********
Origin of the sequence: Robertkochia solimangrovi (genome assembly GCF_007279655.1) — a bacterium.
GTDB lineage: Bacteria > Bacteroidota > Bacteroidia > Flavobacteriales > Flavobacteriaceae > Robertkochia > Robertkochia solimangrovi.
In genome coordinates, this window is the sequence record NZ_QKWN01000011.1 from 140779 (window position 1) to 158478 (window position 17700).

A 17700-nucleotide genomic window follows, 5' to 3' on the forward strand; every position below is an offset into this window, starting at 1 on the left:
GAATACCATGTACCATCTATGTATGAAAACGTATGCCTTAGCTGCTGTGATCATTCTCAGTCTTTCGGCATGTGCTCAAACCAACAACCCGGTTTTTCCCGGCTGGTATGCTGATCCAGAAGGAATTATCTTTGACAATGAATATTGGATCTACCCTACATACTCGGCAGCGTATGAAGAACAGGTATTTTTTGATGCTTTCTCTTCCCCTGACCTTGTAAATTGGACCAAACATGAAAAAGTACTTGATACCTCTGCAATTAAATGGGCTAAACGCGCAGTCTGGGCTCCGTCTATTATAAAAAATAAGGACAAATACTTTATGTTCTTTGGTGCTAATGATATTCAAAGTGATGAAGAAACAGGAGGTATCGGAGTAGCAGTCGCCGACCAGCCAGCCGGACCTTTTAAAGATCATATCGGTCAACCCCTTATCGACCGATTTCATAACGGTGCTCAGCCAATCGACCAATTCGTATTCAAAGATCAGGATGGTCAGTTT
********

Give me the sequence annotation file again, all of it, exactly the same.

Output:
Origin of the sequence: Robertkochia solimangrovi (genome assembly GCF_007279655.1) — a bacterium.
GTDB lineage: Bacteria > Bacteroidota > Bacteroidia > Flavobacteriales > Flavobacteriaceae > Robertkochia > Robertkochia solimangrovi.
In genome coordinates, this window is the sequence record NZ_QKWN01000011.1 from 140779 (window position 1) to 158478 (window position 17700).

A 17700-nucleotide genomic window follows, 5' to 3' on the forward strand; every position below is an offset into this window, starting at 1 on the left:
GAATACCATGTACCATCTATGTATGAAAACGTATGCCTTAGCTGCTGTGATCATTCTCAGTCTTTCGGCATGTGCTCAAACCAACAACCCGGTTTTTCCCGGCTGGTATGCTGATCCAGAAGGAATTATCTTTGACAATGAATATTGGATCTACCCTACATACTCGGCAGCGTATGAAGAACAGGTATTTTTTGATGCTTTCTCTTCCCCTGACCTTGTAAATTGGACCAAACATGAAAAAGTACTTGATACCTCTGCAATTAAATGGGCTAAACGCGCAGTCTGGGCTCCGTCTATTATAAAAAATAAGGACAAATACTTTATGTTCTTTGGTGCTAATGATATTCAAAGTGATGAAGAAACAGGAGGTATCGGAGTAGCAGTCGCCGACCAGCCAGCCGGACCTTTTAAAGATCATATCGGTCAACCCCTTATCGACCGATTTCATAACGGTGCTCAGCCAATCGACCAATTCGTATTCAAAGATCAGGATGGTCAGTTT